Google's self-driving company Waymo launches self-driving cargo pilot in Texas

On the morning of June 11th, Beijing time, American truck freight operator JBHunt Transport Services and self-driving technology company Waymo announced this week that they will expand their current cooperation to jointly test supervised self-driving trucks in Houston and Texas. Cargo services between Fort Worth and Fort Worth.

At present, trucking companies are competing for drivers while testing autonomous driving technology, ultimately reducing their dependence on manual drivers.

Waymo, a subsidiary of Google's parent company Alphabet, said on Thursday that its Waymo Via freight service will be delivered to JB. Hunt provides trucks equipped with autonomous driving systems. These trucks will provide freight services along Interstate 45 between Houston and Fort Worth. The two companies said that these trucks can achieve autonomous driving on highways, but the vehicles will be equipped with drivers and software technicians with driver's license. This test will be carried out within a limited time period in the future.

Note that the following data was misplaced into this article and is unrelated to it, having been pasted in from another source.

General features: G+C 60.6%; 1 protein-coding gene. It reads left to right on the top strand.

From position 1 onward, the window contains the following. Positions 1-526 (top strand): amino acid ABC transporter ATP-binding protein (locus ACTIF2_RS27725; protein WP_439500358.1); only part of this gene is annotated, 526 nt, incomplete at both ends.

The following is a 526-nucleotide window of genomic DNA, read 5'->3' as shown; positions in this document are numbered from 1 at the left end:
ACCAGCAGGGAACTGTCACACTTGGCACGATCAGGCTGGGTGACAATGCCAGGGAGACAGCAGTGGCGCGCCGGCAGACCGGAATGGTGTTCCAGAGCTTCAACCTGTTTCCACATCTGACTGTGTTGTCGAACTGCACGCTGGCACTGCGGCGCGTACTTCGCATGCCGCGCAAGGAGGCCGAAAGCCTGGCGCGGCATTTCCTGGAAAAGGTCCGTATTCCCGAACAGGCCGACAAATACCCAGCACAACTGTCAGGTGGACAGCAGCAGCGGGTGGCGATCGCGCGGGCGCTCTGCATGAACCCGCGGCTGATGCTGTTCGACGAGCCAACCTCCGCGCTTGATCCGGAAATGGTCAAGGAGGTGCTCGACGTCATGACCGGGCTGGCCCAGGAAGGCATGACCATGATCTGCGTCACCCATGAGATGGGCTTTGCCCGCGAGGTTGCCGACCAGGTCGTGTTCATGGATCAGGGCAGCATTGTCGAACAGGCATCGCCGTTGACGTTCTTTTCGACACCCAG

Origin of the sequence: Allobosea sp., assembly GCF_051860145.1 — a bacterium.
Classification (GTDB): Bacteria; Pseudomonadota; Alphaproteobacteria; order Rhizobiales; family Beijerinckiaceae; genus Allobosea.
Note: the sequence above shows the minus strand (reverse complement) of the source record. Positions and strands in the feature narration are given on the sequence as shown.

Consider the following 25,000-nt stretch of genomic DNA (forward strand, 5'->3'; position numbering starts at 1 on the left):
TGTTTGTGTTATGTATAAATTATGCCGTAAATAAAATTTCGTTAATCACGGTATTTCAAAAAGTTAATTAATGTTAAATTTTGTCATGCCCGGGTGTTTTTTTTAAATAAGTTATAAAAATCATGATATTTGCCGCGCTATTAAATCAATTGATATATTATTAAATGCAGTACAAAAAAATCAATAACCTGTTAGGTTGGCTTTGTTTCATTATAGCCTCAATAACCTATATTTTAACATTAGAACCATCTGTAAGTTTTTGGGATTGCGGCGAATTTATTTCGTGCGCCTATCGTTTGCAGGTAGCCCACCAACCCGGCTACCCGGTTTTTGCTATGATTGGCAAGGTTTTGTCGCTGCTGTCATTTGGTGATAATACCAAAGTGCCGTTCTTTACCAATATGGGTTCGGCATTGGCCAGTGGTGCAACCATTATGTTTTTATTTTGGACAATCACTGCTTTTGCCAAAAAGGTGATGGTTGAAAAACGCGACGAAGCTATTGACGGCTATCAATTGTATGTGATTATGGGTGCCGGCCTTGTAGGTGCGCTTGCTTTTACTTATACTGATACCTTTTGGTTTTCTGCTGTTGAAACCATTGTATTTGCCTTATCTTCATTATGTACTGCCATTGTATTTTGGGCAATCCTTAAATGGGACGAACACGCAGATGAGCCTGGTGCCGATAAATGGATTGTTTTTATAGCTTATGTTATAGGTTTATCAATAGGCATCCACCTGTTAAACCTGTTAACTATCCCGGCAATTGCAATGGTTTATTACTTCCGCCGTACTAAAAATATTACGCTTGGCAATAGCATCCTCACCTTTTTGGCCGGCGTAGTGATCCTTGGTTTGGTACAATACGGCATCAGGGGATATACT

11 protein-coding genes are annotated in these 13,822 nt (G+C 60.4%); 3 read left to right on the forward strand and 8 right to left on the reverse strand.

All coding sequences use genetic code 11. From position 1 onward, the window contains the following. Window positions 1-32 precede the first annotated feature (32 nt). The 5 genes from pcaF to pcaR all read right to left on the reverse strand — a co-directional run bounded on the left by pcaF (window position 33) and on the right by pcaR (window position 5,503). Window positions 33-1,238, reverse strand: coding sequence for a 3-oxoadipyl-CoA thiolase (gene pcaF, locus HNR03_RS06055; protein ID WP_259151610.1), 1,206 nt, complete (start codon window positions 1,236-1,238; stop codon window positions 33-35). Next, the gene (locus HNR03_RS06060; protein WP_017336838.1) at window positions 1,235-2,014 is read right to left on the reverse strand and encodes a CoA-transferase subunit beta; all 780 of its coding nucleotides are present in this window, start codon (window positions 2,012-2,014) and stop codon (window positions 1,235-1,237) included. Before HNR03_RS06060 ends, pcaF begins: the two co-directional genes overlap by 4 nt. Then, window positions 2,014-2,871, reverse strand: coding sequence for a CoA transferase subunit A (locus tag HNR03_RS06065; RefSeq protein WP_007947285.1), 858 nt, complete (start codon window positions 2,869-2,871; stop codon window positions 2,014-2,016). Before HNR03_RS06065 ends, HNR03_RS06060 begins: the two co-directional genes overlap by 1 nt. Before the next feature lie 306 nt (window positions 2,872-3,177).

JB. Hunt said in the announcement that the test will provide the company with data to further understand how autonomous trucks operate in its network.

JB. Craig Harper, Hunt’s Chief Sustainability Officer and Executive Vice President, said: “Although we believe that skilled and professional drivers will be necessary for many years to come, for JB. Hunt, as It is very important for industry leaders to participate in the development of advanced autonomous driving technologies and driving systems early to ensure safety while improving efficiency."

For the past 10 years, companies such as Waymo have been developing autonomous driving technologies for passenger cars and commercial vehicles. So far, Waymo has not launched a large-scale commercial deployment in the United States, whether it is self-driving taxis or freight trucks.

At present, trade unions are also paying attention to the development of autonomous trucks. They warned that if truck operators were allowed to replace drivers with autonomous driving technology, it could lead to the loss of thousands of jobs.

The two companies said this time that they are already cooperating to plan a fleet of self-driving trucks, and the pilot in Texas will prepare for a long-term cooperation plan.